Model: LX 570
      Trim: N/A
      Engine: 5.7L 32-Valve, DOHC Dual VVT-i V8
      Driveline: Eight-Speed Automatic, Full-Time Four-Wheel Drive
      Horsepower @ RPM: 383 @ 5,600
      Torque @ RPM: 403 @ 3,600
      Fuel Economy: City/Highway/Combined - 13/18/15
      Curb Weight: 6,000 lbs
      Location of Manufacture: Aichi, Japn
      Base Price: $88,880
      As Tested Price: $96,905 (Includes $940.00 Destination Charge)
      Options:
      Mark Levinson Audio System - $2,150.00
      Dual-Screen DVD Rear-Seat Entertainment System - $2,005.00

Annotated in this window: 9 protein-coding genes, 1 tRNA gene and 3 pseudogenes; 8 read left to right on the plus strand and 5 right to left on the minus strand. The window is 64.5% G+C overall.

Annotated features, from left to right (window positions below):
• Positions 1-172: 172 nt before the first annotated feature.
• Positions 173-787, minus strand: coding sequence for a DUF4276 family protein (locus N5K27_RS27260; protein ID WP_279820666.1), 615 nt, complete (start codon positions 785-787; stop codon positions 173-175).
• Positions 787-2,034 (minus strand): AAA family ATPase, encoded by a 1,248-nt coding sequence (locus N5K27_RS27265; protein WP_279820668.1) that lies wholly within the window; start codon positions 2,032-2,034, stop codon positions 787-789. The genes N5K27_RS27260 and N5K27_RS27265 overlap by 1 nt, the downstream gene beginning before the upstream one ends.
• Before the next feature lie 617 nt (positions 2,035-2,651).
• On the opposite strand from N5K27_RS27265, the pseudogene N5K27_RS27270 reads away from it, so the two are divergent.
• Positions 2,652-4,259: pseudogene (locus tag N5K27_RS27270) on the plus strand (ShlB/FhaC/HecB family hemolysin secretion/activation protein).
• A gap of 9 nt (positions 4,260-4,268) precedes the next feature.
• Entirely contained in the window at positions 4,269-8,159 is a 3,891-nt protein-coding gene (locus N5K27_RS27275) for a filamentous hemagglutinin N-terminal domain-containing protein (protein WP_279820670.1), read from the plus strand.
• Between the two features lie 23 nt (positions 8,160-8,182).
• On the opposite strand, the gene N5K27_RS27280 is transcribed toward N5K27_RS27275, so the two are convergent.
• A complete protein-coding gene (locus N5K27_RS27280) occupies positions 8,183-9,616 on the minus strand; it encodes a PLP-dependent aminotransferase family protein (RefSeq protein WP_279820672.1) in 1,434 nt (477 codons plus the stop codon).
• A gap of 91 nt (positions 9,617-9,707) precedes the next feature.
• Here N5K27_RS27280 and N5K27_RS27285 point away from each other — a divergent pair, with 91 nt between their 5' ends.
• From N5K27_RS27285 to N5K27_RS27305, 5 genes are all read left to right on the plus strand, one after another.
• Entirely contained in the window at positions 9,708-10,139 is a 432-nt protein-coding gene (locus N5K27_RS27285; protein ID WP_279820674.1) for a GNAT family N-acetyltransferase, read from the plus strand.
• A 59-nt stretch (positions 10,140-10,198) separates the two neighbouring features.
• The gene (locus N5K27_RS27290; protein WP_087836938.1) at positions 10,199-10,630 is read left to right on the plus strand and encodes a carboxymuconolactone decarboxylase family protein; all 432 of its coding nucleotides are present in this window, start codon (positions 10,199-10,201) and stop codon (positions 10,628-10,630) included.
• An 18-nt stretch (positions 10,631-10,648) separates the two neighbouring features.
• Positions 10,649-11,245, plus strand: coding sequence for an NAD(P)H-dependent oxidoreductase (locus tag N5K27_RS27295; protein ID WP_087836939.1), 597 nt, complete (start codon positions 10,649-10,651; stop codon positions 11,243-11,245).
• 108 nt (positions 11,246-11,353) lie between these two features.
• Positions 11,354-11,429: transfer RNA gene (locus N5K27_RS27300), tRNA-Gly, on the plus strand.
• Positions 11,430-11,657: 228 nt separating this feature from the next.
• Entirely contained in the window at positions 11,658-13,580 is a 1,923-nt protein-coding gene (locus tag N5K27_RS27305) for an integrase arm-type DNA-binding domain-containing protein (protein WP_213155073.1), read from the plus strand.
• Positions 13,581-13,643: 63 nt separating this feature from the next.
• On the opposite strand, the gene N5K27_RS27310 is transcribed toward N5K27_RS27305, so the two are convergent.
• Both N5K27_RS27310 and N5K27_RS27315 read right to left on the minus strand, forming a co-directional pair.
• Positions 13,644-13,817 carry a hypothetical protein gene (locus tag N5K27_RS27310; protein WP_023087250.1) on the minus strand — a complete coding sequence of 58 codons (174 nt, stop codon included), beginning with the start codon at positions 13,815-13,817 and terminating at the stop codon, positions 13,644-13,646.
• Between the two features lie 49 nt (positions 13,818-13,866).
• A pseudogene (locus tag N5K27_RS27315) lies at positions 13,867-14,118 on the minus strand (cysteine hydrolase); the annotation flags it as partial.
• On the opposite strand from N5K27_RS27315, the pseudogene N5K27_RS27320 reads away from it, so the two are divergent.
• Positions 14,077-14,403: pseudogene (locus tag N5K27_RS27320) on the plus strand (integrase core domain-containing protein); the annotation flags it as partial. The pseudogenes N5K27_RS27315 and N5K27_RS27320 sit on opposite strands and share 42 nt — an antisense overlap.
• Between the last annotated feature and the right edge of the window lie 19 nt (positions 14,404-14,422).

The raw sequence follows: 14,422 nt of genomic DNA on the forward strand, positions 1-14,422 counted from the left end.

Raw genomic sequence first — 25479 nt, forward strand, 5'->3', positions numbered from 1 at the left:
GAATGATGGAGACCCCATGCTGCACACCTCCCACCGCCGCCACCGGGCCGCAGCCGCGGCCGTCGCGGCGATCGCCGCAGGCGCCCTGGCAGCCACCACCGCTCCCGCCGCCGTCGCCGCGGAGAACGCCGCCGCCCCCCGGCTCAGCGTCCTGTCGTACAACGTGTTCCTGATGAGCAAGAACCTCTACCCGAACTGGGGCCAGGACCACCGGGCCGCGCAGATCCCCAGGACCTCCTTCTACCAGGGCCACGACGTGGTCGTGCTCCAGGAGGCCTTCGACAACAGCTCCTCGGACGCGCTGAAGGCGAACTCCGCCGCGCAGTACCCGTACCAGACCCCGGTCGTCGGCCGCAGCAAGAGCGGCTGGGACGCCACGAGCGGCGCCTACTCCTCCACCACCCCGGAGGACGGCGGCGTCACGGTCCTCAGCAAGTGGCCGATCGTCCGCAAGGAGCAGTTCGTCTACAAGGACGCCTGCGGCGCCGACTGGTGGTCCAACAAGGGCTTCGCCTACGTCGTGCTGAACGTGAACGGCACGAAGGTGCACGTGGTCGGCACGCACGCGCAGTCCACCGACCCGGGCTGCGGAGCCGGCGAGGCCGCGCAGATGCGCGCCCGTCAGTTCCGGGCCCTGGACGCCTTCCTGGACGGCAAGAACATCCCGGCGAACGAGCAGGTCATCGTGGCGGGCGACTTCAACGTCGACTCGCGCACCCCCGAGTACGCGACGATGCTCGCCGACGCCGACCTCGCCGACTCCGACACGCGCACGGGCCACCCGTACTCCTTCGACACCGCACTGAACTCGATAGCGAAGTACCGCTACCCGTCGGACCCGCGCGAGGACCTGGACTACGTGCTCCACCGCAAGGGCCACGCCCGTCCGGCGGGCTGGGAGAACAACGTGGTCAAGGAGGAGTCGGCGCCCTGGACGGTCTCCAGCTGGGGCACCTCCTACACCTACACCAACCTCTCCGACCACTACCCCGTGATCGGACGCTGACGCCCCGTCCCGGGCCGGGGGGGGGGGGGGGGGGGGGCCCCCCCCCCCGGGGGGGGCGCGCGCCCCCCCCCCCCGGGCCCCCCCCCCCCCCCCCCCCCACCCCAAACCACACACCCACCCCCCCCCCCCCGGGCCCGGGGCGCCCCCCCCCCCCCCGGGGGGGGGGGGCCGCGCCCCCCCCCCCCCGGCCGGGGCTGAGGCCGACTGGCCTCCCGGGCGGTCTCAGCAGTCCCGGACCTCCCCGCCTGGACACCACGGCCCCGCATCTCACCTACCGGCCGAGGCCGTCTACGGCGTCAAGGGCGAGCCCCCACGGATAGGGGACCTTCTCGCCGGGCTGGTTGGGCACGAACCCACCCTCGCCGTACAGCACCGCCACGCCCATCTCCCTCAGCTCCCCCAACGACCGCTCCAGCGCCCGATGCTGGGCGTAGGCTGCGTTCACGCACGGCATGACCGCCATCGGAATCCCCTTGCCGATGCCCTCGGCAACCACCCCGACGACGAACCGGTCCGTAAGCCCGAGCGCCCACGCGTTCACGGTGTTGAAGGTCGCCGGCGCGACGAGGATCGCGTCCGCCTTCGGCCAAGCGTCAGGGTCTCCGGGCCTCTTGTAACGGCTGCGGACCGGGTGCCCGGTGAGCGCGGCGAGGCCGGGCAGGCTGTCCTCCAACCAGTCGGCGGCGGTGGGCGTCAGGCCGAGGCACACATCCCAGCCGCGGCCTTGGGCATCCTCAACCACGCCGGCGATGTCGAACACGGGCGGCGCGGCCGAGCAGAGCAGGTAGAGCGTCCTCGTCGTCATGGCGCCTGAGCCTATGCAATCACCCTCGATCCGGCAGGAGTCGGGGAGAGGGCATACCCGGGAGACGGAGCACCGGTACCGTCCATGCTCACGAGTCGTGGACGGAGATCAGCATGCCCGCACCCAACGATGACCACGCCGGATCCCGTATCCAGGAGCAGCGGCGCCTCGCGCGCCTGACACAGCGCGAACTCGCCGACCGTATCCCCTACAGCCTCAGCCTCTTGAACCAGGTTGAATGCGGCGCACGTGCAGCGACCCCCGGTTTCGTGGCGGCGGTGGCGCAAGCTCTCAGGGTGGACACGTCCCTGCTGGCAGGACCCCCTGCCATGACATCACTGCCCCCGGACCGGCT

Luxury Package - $1,190.00
      Heads-Up Display - $900.00
      Cargo Mat, Net, Wheel Locks, & Key Glove - $250.00
      All-Weather Floor Mats - $165.00
      Heated Black Shimamoku Steering Wheel - $150.00
      Wireless Charger - $75.00

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    • By William Maley
      Most luxury SUVs will never go fully off-road. The closest they’ll ever get is driving down a gravel road. But that doesn’t mean some automakers aren’t filling them with the latest off-road for that one person who decides to. Case in point is the LX 570. Lexus’ variant of the Toyota Land Cruiser has been updated inside and out to try and draw buyers away from the usual suspects in the class.